I have spent a lot of time modifying my own bikes for many years and it has given me much pleasure and I have learned a lot. It’s a nice hobby!

alexr 29 Oct 2007 05:36

I think a simple head tube reinforcement and a reinforced subrame should do the trick. Most driveshaft shops can extend a driveshaft. I dont know how hardcore i need to get with titanium connector rods. I dont want to build a race bike.

alexr 29 Oct 2007 05:45

Quote:

Originally Posted by Mr. Ron (Post 156185)
I agree. As awesome as HPN is, what they do is not rocket science. Any good fabricator who is skilled with motorcycles can do the same job for much less. Alex, are you a fabricator, or will you be farming most of the work out?

I would like to most of my self. I do lack a lot of tools though. If I get my hands on a welder, i would like to do the reinforcements. There are a few things I i might get farmed out elsewhere like the triple clamps that work with bigger forks. There is someone in Virginia that machines them, and they wont mess around with the tank. Its stuff like that, I dont want to dropping money on R&D.

gsworkshop 29 Oct 2007 14:04

Hi Alex
The only part of the red and white bike that has been assembled or worked on by HPN was the frame. The rest of the work I have done myself. HPN have supplied most of the parts but then a lot of what was done to this bike is great but not necessary for a traveling bike.
GS frames do crack and brake and from the rally experience HPN accumulated a wealth of knowledge to reinforce the frames at the areas where the are most likely to brake. Besides, after welding the frame is all twisted from the heat and need to be straighten again. HPN uses a special jig for this and it can take an experienced operator some time to get the frame true again.
The money spend on the frame including the shipping is peanuts in comparison with what you are going to spend on this bike, so don't be wise about this. Besides you are playing with your own life because a frame collapsing at 120km/h will not be fun and can cost you more than the approx. $ 4000.00 for the basic adventure frame with no crash bars and pannier frame including shipping from the US and back. (no powder coating as they will send you the frame as is after the changes are made.)

HendiKaf 29 Oct 2007 17:41

BMW mods
 
Hi guys ,
I did some extensive trip with my old Bemmer and I was curiouos to know if you guys are really sure about spenting that much money on a used bike is wise and well worth it. I always upgraded my bike and easily spent few $1000 dollars doing it but $10000+ on frame work.. is that such a huge diffence?, I am not criticising I am just curious. Regarding using a regular welder to work on transforming your frame ,I will think that may be difficult to find a guys with enough experience and real knowledge to do it right, anyone can weld but I saw pro welder doing HD and I will not trust them on something so different to thier regular work.I once design my own luggage rack and it took me a lot of time and reseach to get the right guy to do the job.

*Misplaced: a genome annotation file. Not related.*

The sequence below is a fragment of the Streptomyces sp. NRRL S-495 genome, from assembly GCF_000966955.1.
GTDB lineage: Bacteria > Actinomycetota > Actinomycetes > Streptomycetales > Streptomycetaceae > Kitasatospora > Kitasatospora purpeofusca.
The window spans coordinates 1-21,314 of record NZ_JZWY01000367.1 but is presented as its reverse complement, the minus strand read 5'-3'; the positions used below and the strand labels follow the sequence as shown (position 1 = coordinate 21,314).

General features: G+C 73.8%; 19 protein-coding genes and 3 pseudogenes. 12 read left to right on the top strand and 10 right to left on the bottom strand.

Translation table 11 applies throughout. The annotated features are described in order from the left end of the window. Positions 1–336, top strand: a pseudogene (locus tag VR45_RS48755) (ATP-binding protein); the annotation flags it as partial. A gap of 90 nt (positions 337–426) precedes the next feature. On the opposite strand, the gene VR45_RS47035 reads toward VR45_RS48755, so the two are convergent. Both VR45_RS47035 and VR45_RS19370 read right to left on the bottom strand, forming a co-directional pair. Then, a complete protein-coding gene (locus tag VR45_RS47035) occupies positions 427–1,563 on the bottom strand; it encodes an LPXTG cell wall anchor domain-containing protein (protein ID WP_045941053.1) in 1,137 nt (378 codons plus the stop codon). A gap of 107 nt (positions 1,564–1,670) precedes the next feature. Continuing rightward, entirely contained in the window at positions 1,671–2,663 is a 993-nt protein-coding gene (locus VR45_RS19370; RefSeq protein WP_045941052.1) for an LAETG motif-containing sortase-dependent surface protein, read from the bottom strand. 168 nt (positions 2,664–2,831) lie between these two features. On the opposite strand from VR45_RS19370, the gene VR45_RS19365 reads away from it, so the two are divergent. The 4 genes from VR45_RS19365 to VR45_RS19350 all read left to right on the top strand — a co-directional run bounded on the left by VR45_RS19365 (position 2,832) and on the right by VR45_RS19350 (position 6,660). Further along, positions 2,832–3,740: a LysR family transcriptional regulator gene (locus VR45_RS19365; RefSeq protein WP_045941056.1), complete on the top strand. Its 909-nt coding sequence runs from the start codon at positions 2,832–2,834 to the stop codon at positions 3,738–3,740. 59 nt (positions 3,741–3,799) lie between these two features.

Mr. Ron 29 Oct 2007 18:23

I modified my own ´89 PD for about $7k, plus $4k for the bike. I stripped and re-enforced the frame. Built a Chrome-moly sub-frame and designed a simple but solit pannier system. I also built a custom tripple-clamp for WP 4860 forks, which i had shortened and re-sprung by a pro. I have a 215-21 front whel with oversize spokes built for Ralley laced onto a billet Eagle hub. The bike uses a KTM Hardparts 310mm rotor and a Berringer 4-piston caliper. With a 12mm master cylinder, only 2 fingers will lock up the front wheel! Motor has re-built heads with dual plugs, 32mm carbs. The bike is rock solid and has been tested two-up, easily burns any fuel you put into it and is super re-liable. Compared to my recently purchased, over complicated 12oo gs, this is a better travel bike hands down, which is why i´ve decided to keep it :)
You can see it here: web.mac.com/adventman .
I won´t argue with the quality of HPN, their stuff makes me drool! But i also feel that it may not be necesary for just a travel bike. Depends on your expectations, really.
Just a note: I work as a Special Effects Fabricator in the Vancouver film industry. The stuff i build usually puts the well being of everyone involved into my hands. Failure is never an option! I´m fortunate to have both the tools and the skills to build my own bikes. I don´t mean to say in my previous post that these mods can be done by just anyone. I apolagise for any mis-understanding.
HPN is without a doubt the master in building off-road airheads and should be considered if someone plans on going to the extreme that these bikes are built for. That being said, i read about a guy who recently rode around the world on some kind of scooter thing...to each their own.

Mr. Ron 29 Oct 2007 18:26

Quote:

Originally Posted by alexr (Post 156380)
I would like to most of my self. I do lack a lot of tools though. If I get my hands on a welder, i would like to do the reinforcements. There are a few things I i might get farmed out elsewhere like the triple clamps that work with bigger forks. There is someone in Virginia that machines them, and they wont mess around with the tank. Its stuff like that, I dont want to dropping money on R&D.

You can use a KTM tripple clamp from a 950, you only need a new pin machined to fit the bearings in your headstock. This also makes life much easier, all front-end components become plug and play KTM parts, which are very good IMHO.
...But! I just remembered, you MAY have clearence issues with the fuel tank. This is the problem with the ´89 PD, requiring a custom clamp.. Maybe GS Workshop knows?? Maybe placement of the tank ot the tank itself can be adjusted?